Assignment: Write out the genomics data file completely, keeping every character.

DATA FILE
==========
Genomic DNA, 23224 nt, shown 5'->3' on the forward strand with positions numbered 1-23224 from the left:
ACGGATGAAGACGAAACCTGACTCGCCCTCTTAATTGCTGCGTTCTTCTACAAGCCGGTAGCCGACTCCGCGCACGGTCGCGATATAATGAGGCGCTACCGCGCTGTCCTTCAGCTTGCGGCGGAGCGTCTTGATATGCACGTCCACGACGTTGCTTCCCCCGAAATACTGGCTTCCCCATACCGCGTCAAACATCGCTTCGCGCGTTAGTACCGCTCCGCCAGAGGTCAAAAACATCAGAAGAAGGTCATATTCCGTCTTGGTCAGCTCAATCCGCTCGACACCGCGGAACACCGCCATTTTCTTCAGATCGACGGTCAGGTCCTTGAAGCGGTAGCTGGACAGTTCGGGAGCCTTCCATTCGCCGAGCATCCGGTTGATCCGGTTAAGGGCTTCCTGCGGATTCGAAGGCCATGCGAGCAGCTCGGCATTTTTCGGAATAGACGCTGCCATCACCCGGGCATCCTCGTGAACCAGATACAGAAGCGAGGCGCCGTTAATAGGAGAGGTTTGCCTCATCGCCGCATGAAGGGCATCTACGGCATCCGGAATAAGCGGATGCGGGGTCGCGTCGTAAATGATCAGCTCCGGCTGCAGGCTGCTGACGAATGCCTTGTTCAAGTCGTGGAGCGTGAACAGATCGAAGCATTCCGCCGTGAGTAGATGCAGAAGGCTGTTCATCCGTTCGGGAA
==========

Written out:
Genomic DNA, 23224 nt, shown 5'->3' on the forward strand with positions numbered 1-23224 from the left:
ACGGATGAAGACGAAACCTGACTCGCCCTCTTAATTGCTGCGTTCTTCTACAAGCCGGTAGCCGACTCCGCGCACGGTCGCGATATAATGAGGCGCTACCGCGCTGTCCTTCAGCTTGCGGCGGAGCGTCTTGATATGCACGTCCACGACGTTGCTTCCCCCGAAATACTGGCTTCCCCATACCGCGTCAAACATCGCTTCGCGCGTTAGTACCGCTCCGCCAGAGGTCAAAAACATCAGAAGAAGGTCATATTCCGTCTTGGTCAGCTCAATCCGCTCGACACCGCGGAACACCGCCATTTTCTTCAGATCGACGGTCAGGTCCTTGAAGCGGTAGCTGGACAGTTCGGGAGCCTTCCATTCGCCGAGCATCCGGTTGATCCGGTTAAGGGCTTCCTGCGGATTCGAAGGCCATGCGAGCAGCTCGGCATTTTTCGGAATAGACGCTGCCATCACCCGGGCATCCTCGTGAACCAGATACAGAAGCGAGGCGCCGTTAATAGGAGAGGTTTGCCTCATCGCCGCATGAAGGGCATCTACGGCATCCGGAATAAGCGGATGCGGGGTCGCGTCGTAAATGATCAGCTCCGGCTGCAGGCTGCTGACGAATGCCTTGTTCAAGTCGTGGAGCGTGAACAGATCGAAGCATTCCGCCGTGAGTAGATGCAGAAGGCTGTTCATCCGTTCGGGAA